Tyson Fury has ruled out fighting Anthony Joshua at any point in the future.
Fury, the WBC heavyweight champion, and Joshua were in negotiations for a potential clash on December 3. Those talks collapsed and Derek Chisora has stepped in to box Fury instead at the Tottenham Hotspur Stadium in London.
Fury insisted that Joshua has now lost his chance to take him on in that mooted all-British super-fight.
“He doesn’t have any belts. He doesn’t have anything that I need and there will not be a fight between me and him ever. Full stop,” Fury said. “There’s too much messing. I’m not going over it again. They’re too hard to deal with.”
The talks between the rival camps for this fight ultimately failed. Fury insisted that the blame didn’t lie with him.
“The fight didn’t happen. The reason I believe is they never wanted it to happen and they never had any intention of it happening,” Fury claimed.
“The first week [of negotiations] I believe he was interested in the fight then he realised the daunting task and he got talked out of it by his people and himself. If that wasn’t the reason, he would be here now fighting instead of Derek. But he’s not and that is that.”
Joshua’s promoter Eddie Hearn has previously said that they were open to discussion but could not sign the contract in time for Fury’s proposed deadlines.
For Joshua, Fury maintained, “There are no more fights that can outweigh Tyson Fury. There isn’t any. There isn’t more money to be had fighting Deontay Wilder or Usyk for a third time. The only money fight for him right now is to fight me, but that bird has flown.
“No Joshua, no more, no more wasting time,” he continued. “The way he is, he’s in a comfortable position and he’s worked hard for it. I’m not going to discredit his performances or discredit his achievements. What I can discredit is his lack of commitment to the British public.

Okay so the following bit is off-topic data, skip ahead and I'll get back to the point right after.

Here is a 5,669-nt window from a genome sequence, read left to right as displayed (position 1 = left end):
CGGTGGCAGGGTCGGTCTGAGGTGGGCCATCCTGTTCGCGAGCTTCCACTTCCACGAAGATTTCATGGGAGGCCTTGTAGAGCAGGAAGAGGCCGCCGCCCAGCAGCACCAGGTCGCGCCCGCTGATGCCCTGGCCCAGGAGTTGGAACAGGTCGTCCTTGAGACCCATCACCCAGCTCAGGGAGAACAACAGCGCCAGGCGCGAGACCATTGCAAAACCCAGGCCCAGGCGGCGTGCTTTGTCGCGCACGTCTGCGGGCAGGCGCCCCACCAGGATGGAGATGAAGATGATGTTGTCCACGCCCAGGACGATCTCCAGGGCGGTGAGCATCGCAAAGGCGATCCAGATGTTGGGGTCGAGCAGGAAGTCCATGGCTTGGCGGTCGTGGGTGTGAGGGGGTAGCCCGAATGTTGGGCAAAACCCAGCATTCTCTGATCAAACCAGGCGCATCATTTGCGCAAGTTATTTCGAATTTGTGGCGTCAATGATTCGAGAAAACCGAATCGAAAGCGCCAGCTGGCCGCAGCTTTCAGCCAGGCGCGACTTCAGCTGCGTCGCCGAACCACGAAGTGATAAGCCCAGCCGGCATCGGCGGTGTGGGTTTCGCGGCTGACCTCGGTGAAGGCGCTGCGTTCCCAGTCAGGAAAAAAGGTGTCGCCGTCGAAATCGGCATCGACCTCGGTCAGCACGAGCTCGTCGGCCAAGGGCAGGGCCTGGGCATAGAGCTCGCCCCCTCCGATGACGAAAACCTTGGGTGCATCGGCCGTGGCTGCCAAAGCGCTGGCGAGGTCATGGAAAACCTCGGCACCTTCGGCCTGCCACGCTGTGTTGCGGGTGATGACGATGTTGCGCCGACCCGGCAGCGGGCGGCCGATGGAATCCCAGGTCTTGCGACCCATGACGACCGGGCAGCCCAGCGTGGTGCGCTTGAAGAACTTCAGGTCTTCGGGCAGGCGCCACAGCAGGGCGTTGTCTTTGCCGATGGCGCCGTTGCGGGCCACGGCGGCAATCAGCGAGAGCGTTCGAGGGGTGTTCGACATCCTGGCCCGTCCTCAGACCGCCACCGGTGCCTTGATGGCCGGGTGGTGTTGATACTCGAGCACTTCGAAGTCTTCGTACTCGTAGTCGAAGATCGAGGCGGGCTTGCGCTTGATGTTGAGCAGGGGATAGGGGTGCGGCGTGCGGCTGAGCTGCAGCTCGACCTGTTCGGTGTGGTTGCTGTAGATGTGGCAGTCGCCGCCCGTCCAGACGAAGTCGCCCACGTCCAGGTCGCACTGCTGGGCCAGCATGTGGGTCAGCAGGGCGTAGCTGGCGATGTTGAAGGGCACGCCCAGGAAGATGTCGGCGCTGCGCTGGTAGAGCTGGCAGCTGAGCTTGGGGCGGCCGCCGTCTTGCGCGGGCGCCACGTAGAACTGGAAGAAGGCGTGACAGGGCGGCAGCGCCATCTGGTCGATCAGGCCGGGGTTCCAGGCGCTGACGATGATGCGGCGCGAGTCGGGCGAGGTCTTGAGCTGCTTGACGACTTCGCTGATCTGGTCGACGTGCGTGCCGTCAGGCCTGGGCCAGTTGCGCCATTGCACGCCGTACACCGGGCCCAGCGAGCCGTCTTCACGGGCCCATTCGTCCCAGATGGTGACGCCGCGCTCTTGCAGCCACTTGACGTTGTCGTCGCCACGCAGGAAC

“I’m going to say what I said to Eddie Hearn in Arlington, Texas. The difference between me and your man is that your man is a businessman and I’m a Spartan.”
Fury expects to meet Oleksandr Usyk in an undisputed championship showdown in the first quarter of 2023. He had a warning for the unified WBO, WBA and IBF titlist. “I do not rate Usyk. People keep going on to me about Usyk, why couldn’t Usyk do anything with Chisora?” the Briton said.
“I’m going to splatter him. How’s he going to do anything with me? He’s not.”
Fury intends to box three times next year and that could include two bouts with the Ukrainian star and maybe a contest with Joe Joyce or even a fourth fight with Deontay Wilder.
“Whoever I can get, I guarantee I’m having three fights next year, starting in February [with Usyk] and if he wants a rematch he can have rematch, then someone at the back end of the year. Wilder, if he’s mandatory, Joe Joyce if he’s available, if he bumps himself up a bit. Daniel Dubois, there’s plenty of British beef to go after,” Fury suggested.
Fury had seriously contemplated retiring after he beat Dillian Whyte earlier this year at Wembley Stadium. But he found himself unable to leave the sport.
“I actually did retire and I really meant it. I know people won’t believe me but I could have put my hand on the Bible and passed a lie detector test. When I said I was retired I really meant it,” Fury revealed.
“However I don’t think I can live a normal life. I think I need medical help to be able to do that. If there’s somebody out there who probably could help me, I’d love for them to get in touch. Because I won’t be able to leave this game and live a normal life, unless I’m brain trained to do that. Because a normal life is out of order for me, don’t work.
“Ask me what goals I’ve got? None. Where do you want to be in five years? Nowhere. I’ve no goals.
“Keep going and keep fighting. That’s it.”